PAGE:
A few weeks ago, I wrote a post on my Maths Insider blog comparing Thinkster Math to Kumon Math. I used to run my own Kumon centre in the UK and 2 of my own children worked through the Kumon program for several years, so I’m in a unique position to compare Thinkter’s innovative math program with the well established Kumon program.
Thinkster covers a broader curriculum and improves analytical thinking
Thinkster’s main benefit is that it gives more coverage of math content. Each worksheet in Thinkster can be mapped to the Common Core State Standards (CCSS) for Math. Thinkster students learn, not just computational skills, but analytical and reasoning skills, which are skills needed to produce mathematicians, not just arithmeticians.
It’s great that Kumon students often work above their school year level but in most cases, they can’t do anything outside of context and have weak analytical thinking skills. My 2 older students could manipulate complex algebra after several years of Kumon, which was indeed impressive, but still needed to build up their understanding of geometry, statistics and the practical application of algebra. Thinkster builds these skills simultaneously.
Thinkster is flexible
We recommend that students complete 5 – 7 worksheets each week. Of course, 1 worksheet every day is ideal, but we also know that “life happens” so if a student wants to do 3 worksheets a day, that’s fine, and if a student only does 3 worksheets another week due to other commitments, that’s also OK. In the Kumon program, completing additional worksheets wasn’t encouraged, and completing fewer worksheets would likely result in plenty of repetition in the following weeks.
Thinkster encourages communication
This is where most people would think that Kumon would have a distinct advantage. Kumon instructors meet their students face to face every week. However, Thinkster uses technology to make sure that Thinkster instructors really get to share with students and parents.
There are the short supportive comments I make on every student’s digital worksheets, and the more in-depth written or audio guidance I give when students are struggling. However, my very favorite thing is the conference where I get to chat with my students and their parents about how their work has been going and discuss the upcoming study plan. I can use Skype or FaceTime from the comfort of my home to make the discussion more personal.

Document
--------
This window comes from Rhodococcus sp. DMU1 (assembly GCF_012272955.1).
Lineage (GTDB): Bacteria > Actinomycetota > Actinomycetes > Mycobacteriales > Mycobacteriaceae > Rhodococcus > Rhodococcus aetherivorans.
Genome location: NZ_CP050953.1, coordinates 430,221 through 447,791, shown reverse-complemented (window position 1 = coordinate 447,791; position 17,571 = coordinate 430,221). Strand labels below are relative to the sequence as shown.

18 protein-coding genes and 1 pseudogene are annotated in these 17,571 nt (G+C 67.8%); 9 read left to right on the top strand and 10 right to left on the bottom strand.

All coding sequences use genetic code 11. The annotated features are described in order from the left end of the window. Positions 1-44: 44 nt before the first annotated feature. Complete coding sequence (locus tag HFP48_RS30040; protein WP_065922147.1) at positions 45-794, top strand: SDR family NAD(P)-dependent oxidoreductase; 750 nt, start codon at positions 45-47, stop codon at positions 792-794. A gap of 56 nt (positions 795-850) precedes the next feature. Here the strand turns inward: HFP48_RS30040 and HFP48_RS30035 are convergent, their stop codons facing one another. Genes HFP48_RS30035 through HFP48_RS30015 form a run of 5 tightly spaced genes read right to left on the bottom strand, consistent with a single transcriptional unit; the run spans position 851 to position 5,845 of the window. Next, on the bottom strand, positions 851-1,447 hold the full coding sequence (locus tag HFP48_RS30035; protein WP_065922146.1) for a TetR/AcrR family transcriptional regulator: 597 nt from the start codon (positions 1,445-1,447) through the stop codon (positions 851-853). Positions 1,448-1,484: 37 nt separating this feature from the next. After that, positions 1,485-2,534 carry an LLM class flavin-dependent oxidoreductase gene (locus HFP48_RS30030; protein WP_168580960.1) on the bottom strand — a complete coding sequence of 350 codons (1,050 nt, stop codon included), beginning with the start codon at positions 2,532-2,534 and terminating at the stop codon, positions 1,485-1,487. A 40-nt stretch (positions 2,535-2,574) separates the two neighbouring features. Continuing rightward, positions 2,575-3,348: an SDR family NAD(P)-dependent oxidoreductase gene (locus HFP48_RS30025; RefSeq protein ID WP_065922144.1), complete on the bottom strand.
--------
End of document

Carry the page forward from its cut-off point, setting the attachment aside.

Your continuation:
Thinkster personalizes student’s learning experience
As an ex-instructor, I know that Kumon instructors are not allowed to personalize the program to take into account students learning styles. When students take a diagnostic test when starting Thinkster, we look at what gaps need to be filled and look to fill those gaps while allowing the student to move forward in other areas.
On the Kumon program, parents are often shocked that their child has to start working on math concepts below their grade level, even if there are only a few weaknesses in their child’s math. Another great thing is that Thinkster instructors exist to ensure that students stay engaged. If a student is getting fed up with, for example, problems involving multiplications, we can throw in some worksheets on a different topic, before returning to review multiplications.
We also have the ability to map what students are doing in school. If there’s a test coming up on measurements, we can assign some measurement worksheets before the test. In addition, we notice, especially with students who have come from the Kumon program, that they are working well above grade level for arithmetic skills, but at or below grade level for word problems. In these cases, we can assign the appropriate mix of above grade level arithmetic while building up their math comprehension with word problems of increasing difficulty.
Another really important feature of Thinkster is that, as an instructor, I can see each and every page of a student’s completed worksheet. I can see what they’ve written, whether it be frustrated scribbles or accurate step by step working out, and everything in between. I use this information to plan that student’s next steps. As a Kumon instructor, I was basing many of my assignment decisions on a set of statistics entered onto a score sheet.
Thinkster builds independent learners
One major complaint that parents have about the Kumon program is that it doesn’t teach students (there are very few examples in the Kumon worksheets) Thinkster digital worksheets have instructional videos built in. Students really can just get on with their Thinkster without pestering their parents.
There have been times when I’ve logged onto my Thinkster Teacher App and found that my 4-year-old has completed a Thinkster worksheet the night before, even though I hadn’t asked him to because I thought he’d be too tired after a busy day! Thinkster students really can take their learning into their own hands!
Thinkster has the coolest rewards in addition to the iPad being a cool platform for kids
My own kids will happily tap their way through their Thinkster worksheets, whereas asking them to pick up a pencil after they’ve spent a whole day writing at school causes more than just a small amount of friction. Thinkster students also collect points for every worksheet completed and receive gift cards from the likes of Amazon, Target, etc.
Thinkster or Kumon?
Overall, from the perspective of someone who has worked closely with both programs, I truly believe that Thinkster eases the frustrations that instructors, parents, and students feel about the Kumon program. When I talk one-on-one with parents, I advise them that if Kumon works for them, and their family, then they should go with it. However, if they’re looking for something that will build their child’s love of math as well as their math skills, then they’ll do well with Thinkster Math!
Have you tried Thinkster yet? How do you think it compares to Kumon?